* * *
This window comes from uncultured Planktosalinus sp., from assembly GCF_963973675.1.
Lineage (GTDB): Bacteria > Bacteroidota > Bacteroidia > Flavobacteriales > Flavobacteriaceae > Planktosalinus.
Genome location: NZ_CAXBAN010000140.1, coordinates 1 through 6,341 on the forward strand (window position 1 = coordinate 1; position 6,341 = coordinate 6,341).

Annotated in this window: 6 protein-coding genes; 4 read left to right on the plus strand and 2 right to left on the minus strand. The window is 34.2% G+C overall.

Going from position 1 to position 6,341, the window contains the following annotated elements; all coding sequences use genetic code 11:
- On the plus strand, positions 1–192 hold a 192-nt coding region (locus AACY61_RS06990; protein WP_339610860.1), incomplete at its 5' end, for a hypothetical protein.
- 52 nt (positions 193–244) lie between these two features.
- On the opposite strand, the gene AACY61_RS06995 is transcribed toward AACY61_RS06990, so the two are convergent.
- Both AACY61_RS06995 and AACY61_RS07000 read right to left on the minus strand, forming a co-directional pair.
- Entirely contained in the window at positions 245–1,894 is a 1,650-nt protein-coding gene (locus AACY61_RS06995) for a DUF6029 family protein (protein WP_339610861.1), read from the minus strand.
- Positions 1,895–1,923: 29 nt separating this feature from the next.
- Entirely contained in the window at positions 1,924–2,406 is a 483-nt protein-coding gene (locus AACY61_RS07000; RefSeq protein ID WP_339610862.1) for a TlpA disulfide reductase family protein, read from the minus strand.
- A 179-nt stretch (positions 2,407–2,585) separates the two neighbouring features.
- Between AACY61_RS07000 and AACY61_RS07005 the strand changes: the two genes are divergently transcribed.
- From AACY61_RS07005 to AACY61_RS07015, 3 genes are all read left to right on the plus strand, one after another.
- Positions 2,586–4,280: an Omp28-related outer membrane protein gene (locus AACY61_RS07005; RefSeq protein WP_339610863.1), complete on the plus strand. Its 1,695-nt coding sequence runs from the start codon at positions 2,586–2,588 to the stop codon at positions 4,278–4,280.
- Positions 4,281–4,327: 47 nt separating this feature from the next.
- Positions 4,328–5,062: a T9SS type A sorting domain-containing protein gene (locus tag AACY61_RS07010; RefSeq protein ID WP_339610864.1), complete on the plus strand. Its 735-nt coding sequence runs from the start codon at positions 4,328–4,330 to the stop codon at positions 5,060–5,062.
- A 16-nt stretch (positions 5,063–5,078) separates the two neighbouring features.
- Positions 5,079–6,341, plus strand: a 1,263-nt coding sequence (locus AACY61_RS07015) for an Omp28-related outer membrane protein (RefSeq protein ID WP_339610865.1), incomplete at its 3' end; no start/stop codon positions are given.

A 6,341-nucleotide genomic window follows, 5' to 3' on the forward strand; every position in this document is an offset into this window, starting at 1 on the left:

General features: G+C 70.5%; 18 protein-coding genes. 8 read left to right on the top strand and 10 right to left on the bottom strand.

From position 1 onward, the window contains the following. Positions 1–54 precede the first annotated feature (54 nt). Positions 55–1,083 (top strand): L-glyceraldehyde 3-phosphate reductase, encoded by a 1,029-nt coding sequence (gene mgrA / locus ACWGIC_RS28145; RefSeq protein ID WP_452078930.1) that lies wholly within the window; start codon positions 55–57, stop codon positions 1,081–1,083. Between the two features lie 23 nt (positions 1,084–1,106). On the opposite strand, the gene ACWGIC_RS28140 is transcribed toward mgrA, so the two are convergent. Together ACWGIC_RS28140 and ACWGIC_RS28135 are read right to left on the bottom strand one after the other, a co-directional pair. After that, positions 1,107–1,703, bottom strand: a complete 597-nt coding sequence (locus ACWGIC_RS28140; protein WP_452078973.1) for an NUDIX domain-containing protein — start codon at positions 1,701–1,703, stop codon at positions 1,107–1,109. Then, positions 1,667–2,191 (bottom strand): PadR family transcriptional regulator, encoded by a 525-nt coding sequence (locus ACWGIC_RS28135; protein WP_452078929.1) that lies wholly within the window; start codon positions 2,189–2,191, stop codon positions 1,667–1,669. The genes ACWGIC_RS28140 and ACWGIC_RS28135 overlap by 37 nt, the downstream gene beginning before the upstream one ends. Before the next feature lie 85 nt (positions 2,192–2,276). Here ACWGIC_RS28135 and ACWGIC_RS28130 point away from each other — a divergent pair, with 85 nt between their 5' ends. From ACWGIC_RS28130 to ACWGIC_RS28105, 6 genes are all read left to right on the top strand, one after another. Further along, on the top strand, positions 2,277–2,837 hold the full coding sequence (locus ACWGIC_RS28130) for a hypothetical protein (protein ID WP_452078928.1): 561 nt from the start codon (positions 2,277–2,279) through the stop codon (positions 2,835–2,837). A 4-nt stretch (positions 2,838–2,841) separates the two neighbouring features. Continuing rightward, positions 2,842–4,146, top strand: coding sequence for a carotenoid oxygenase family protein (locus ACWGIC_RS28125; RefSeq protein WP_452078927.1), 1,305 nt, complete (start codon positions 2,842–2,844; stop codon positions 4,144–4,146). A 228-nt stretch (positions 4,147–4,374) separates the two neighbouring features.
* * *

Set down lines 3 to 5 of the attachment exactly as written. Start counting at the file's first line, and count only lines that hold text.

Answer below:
Genome location: NZ_CAXBAN010000140.1, coordinates 1 through 6,341 on the forward strand (window position 1 = coordinate 1; position 6,341 = coordinate 6,341).

Annotated in this window: 6 protein-coding genes; 4 read left to right on the plus strand and 2 right to left on the minus strand. The window is 34.2% G+C overall.

Going from position 1 to position 6,341, the window contains the following annotated elements; all coding sequences use genetic code 11: